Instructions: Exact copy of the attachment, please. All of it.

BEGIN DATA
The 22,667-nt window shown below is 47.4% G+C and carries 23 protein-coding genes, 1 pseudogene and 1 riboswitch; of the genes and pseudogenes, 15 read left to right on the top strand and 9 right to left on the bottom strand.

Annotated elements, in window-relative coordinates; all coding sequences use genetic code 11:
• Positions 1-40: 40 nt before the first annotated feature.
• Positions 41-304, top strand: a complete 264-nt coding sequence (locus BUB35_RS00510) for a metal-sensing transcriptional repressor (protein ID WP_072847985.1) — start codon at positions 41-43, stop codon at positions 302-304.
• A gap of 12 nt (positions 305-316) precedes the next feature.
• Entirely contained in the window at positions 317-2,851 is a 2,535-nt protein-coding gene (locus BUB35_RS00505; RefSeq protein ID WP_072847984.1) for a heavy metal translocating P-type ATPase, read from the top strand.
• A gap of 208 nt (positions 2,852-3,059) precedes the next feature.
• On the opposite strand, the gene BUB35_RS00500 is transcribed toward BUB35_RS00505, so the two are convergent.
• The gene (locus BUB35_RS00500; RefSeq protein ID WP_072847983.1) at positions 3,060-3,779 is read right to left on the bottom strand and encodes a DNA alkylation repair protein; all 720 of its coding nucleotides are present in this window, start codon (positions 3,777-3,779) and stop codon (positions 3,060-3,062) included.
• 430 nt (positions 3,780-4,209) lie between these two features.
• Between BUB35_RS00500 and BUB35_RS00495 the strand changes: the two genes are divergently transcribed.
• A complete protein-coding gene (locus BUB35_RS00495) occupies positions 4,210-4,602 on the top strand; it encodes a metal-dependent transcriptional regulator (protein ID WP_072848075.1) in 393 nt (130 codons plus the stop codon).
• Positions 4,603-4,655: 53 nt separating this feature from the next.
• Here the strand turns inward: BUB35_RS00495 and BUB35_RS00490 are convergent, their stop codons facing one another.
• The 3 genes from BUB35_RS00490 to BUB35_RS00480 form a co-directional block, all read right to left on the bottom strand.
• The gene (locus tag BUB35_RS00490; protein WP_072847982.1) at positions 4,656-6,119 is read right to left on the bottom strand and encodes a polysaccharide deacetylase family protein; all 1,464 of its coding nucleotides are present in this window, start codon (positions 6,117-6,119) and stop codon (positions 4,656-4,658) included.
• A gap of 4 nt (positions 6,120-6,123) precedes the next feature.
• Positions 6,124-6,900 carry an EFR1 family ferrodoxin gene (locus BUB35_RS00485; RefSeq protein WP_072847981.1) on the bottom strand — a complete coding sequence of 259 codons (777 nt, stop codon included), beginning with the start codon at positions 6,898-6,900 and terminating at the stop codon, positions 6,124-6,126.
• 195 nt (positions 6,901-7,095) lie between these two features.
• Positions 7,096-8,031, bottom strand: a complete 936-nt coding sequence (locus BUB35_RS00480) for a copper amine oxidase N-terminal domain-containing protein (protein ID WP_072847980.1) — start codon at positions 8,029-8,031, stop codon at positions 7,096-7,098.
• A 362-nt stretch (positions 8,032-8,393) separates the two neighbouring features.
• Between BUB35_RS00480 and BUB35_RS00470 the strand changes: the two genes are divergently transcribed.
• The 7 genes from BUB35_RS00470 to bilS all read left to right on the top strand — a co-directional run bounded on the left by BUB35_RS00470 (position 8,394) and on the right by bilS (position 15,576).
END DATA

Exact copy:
The 22,667-nt window shown below is 47.4% G+C and carries 23 protein-coding genes, 1 pseudogene and 1 riboswitch; of the genes and pseudogenes, 15 read left to right on the top strand and 9 right to left on the bottom strand.

Annotated elements, in window-relative coordinates; all coding sequences use genetic code 11:
• Positions 1-40: 40 nt before the first annotated feature.
• Positions 41-304, top strand: a complete 264-nt coding sequence (locus BUB35_RS00510) for a metal-sensing transcriptional repressor (protein ID WP_072847985.1) — start codon at positions 41-43, stop codon at positions 302-304.
• A gap of 12 nt (positions 305-316) precedes the next feature.
• Entirely contained in the window at positions 317-2,851 is a 2,535-nt protein-coding gene (locus BUB35_RS00505; RefSeq protein ID WP_072847984.1) for a heavy metal translocating P-type ATPase, read from the top strand.
• A gap of 208 nt (positions 2,852-3,059) precedes the next feature.
• On the opposite strand, the gene BUB35_RS00500 is transcribed toward BUB35_RS00505, so the two are convergent.
• The gene (locus BUB35_RS00500; RefSeq protein ID WP_072847983.1) at positions 3,060-3,779 is read right to left on the bottom strand and encodes a DNA alkylation repair protein; all 720 of its coding nucleotides are present in this window, start codon (positions 3,777-3,779) and stop codon (positions 3,060-3,062) included.
• 430 nt (positions 3,780-4,209) lie between these two features.
• Between BUB35_RS00500 and BUB35_RS00495 the strand changes: the two genes are divergently transcribed.
• A complete protein-coding gene (locus BUB35_RS00495) occupies positions 4,210-4,602 on the top strand; it encodes a metal-dependent transcriptional regulator (protein ID WP_072848075.1) in 393 nt (130 codons plus the stop codon).
• Positions 4,603-4,655: 53 nt separating this feature from the next.
• Here the strand turns inward: BUB35_RS00495 and BUB35_RS00490 are convergent, their stop codons facing one another.
• The 3 genes from BUB35_RS00490 to BUB35_RS00480 form a co-directional block, all read right to left on the bottom strand.
• The gene (locus tag BUB35_RS00490; protein WP_072847982.1) at positions 4,656-6,119 is read right to left on the bottom strand and encodes a polysaccharide deacetylase family protein; all 1,464 of its coding nucleotides are present in this window, start codon (positions 6,117-6,119) and stop codon (positions 4,656-4,658) included.
• A gap of 4 nt (positions 6,120-6,123) precedes the next feature.
• Positions 6,124-6,900 carry an EFR1 family ferrodoxin gene (locus BUB35_RS00485; RefSeq protein WP_072847981.1) on the bottom strand — a complete coding sequence of 259 codons (777 nt, stop codon included), beginning with the start codon at positions 6,898-6,900 and terminating at the stop codon, positions 6,124-6,126.
• 195 nt (positions 6,901-7,095) lie between these two features.
• Positions 7,096-8,031, bottom strand: a complete 936-nt coding sequence (locus BUB35_RS00480) for a copper amine oxidase N-terminal domain-containing protein (protein ID WP_072847980.1) — start codon at positions 8,029-8,031, stop codon at positions 7,096-7,098.
• A 362-nt stretch (positions 8,032-8,393) separates the two neighbouring features.
• Between BUB35_RS00480 and BUB35_RS00470 the strand changes: the two genes are divergently transcribed.
• The 7 genes from BUB35_RS00470 to bilS all read left to right on the top strand — a co-directional run bounded on the left by BUB35_RS00470 (position 8,394) and on the right by bilS (position 15,576).